Posts Tagged ‘Cabin in the Woods’

In honor of Halloween week, I give you my review of my new favorite comedy horror film. Ok, so I still love Cabin in the Woods above all others in this category, but it might be tied with Tucker and Dale vs. Evil, and Heathers.

movie poster

Detention (2011 or 2012 depending on what you’re looking at)

Starring: Shanley Caswell (Riley), Josh Hutcherson (Clapton), Spencer Locke (Ione), Aaron David Johnson (Sanderson), and a bunch of other people, including Dane Cook (don’t worry, he plays an asshole, so those of you who hate him can still hate him, and those of you who don’t will find him funny AND an asshole).

Directed by: Joseph Kahn

At a VERY basic level, it’s about a bunch of high school kids trying to survive a serial killer (Cinderhella) in their hometown of Grizzly Lake. It’s a horror comedy in the same vein as Scream, Cabin in the Woods, and Tucker and Dale vs. Evil. I will warn you now – it is very fast-paced, and often feels as though whoever wrote it was on some serious hard core drugs as they came up with it, but ultimately I think it does a pretty damn good job of bringing everything full circle with appropriately placed foreshadowing woven in amongst all the randomosity and outrageous humor. That said, I don’t think it would work nearly as well if it was a slower-paced story. One of the reviews on Netflix says it perfectly: you know how some scripts are like sharks? They have to keep moving or they’ll die? This is definitely one of those scripts.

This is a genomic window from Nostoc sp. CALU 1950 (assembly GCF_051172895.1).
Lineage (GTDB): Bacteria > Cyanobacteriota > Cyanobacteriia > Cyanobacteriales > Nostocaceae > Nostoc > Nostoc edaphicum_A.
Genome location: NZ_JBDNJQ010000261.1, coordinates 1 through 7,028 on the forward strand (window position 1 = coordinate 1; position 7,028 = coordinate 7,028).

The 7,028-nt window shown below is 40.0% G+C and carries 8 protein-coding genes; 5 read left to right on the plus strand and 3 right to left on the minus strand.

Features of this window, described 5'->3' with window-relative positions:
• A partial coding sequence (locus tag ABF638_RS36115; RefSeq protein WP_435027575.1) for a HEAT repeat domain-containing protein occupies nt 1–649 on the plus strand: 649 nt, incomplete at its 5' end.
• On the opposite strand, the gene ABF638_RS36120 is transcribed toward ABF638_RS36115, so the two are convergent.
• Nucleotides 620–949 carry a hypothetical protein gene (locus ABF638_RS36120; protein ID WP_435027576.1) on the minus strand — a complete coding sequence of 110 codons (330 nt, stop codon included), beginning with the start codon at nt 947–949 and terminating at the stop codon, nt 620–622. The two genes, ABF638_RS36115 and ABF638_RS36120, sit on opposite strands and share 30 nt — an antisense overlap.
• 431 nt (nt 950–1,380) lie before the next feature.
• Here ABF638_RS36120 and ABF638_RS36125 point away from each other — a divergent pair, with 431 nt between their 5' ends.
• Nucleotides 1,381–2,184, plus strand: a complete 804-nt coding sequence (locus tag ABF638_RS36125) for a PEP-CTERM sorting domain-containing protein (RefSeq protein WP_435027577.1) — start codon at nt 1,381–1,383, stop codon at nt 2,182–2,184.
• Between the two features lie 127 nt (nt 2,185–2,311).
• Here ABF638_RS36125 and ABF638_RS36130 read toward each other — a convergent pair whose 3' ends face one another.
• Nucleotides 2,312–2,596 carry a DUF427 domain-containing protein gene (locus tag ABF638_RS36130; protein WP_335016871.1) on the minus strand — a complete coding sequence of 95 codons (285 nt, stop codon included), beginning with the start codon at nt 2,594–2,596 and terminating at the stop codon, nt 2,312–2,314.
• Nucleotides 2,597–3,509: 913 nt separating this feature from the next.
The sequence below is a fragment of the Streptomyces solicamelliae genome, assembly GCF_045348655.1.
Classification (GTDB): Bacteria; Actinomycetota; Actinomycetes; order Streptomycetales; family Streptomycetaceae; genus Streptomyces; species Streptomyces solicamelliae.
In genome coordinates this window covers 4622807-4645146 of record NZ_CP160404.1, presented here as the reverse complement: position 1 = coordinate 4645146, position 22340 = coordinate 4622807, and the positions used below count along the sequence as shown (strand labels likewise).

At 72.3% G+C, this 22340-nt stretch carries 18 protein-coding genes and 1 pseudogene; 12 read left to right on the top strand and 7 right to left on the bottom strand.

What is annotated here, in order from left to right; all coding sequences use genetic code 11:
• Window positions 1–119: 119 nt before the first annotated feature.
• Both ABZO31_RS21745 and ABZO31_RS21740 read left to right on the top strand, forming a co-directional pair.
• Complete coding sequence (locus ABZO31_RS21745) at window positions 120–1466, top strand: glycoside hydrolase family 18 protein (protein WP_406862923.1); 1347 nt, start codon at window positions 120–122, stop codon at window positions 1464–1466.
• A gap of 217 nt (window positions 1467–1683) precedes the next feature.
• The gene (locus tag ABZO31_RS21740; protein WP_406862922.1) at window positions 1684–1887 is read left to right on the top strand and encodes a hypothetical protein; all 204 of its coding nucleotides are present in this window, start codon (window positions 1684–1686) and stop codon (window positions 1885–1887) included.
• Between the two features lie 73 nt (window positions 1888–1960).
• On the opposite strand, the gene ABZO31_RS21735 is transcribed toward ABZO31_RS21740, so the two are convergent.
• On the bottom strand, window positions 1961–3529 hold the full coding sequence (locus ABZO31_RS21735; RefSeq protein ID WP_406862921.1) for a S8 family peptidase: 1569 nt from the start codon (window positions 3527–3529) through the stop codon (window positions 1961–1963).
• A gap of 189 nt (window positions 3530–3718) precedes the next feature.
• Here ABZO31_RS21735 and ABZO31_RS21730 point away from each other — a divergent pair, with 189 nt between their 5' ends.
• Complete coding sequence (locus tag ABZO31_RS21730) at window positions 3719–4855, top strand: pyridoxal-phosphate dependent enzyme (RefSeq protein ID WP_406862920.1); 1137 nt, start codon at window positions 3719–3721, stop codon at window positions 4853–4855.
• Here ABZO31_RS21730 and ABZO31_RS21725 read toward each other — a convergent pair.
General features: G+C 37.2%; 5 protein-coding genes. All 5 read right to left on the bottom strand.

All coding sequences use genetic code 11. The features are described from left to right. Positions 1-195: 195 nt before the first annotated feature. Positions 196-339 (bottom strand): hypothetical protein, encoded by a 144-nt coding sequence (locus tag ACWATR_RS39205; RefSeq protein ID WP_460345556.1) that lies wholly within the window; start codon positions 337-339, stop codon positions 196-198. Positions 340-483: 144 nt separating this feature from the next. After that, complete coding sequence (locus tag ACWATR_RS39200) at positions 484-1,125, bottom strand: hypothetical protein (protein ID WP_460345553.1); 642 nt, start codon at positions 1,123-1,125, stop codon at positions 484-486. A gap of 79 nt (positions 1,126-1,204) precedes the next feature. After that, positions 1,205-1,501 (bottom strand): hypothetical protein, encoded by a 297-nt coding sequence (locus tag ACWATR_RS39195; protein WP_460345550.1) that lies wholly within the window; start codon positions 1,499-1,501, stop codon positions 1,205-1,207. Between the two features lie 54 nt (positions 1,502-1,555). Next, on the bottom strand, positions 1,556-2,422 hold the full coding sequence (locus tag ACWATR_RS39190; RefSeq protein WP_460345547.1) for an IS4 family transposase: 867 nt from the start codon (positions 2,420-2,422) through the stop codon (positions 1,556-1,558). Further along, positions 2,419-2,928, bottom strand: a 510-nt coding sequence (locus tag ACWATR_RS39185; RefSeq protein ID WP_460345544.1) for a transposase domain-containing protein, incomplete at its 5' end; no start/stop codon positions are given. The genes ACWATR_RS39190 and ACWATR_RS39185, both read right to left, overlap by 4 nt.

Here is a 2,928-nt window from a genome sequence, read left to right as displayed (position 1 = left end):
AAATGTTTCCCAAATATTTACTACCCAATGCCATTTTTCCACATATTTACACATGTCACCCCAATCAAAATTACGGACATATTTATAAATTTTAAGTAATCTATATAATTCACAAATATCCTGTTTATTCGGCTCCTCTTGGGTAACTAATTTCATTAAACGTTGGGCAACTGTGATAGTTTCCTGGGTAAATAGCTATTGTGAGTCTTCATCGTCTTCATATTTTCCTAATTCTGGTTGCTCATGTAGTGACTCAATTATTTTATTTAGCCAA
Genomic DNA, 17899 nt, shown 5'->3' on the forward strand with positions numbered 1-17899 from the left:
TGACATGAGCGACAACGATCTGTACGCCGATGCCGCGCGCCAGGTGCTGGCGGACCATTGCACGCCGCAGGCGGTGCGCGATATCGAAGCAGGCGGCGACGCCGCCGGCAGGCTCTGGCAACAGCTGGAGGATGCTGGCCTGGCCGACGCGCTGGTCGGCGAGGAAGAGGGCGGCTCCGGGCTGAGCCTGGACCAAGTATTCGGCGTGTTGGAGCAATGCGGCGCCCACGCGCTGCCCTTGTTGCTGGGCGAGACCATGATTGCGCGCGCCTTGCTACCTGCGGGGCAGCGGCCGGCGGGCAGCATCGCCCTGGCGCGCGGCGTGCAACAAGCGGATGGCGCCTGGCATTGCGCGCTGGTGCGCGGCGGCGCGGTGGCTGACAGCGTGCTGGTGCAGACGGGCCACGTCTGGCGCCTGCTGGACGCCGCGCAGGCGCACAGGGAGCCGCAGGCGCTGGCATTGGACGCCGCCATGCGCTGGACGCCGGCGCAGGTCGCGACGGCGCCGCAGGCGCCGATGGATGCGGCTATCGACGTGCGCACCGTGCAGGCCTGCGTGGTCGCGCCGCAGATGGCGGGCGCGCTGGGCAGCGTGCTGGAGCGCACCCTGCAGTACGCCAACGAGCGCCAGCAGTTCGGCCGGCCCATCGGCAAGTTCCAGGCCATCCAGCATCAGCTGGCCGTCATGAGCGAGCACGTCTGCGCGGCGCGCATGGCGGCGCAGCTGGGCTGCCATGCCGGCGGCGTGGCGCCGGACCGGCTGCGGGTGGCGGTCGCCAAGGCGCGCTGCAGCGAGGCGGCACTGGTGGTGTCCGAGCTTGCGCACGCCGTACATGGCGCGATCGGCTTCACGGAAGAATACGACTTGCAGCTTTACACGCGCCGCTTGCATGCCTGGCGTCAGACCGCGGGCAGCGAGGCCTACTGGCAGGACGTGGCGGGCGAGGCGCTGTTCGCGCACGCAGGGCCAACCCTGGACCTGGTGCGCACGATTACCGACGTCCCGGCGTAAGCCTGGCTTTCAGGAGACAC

The writers/directors also had an obsession with the 90s. There is an insane number of 90s references. Also there might be time travel. Don’t think about it too hard, and it’s ok. Sometimes I think this is supposed to take place a bit in the future, or perhaps this is just a very strange school full of scientific geniuses. It’s hard to tell. But like I said, don’t think about it too hard and the crazy is just hilarious. I’ll give you the trailer, but I don’t think it quite does it justice as far as telling you what you’re really getting yourself into.

Really, it’s something like this:


Did I mention there’s also a Canadian who talks like every moment of his life is living a slam poetry performance? Or that there’s a very Freaky Friday subplot? There also might be aliens. Or someone who is part fly. If that’s not enough to get you intrigued, here are some of my favorite lines (many of which remind me of my favorites from Heathers) and images:

fashion victim

Riley: “Every morning I try to remember that I’m only the second biggest loser to walk Grizzly Hills High. First place goes to the drunk slut who screwed the dead mascot in 1992. But the 90’s are history, and so am I.”

detention 2011 riley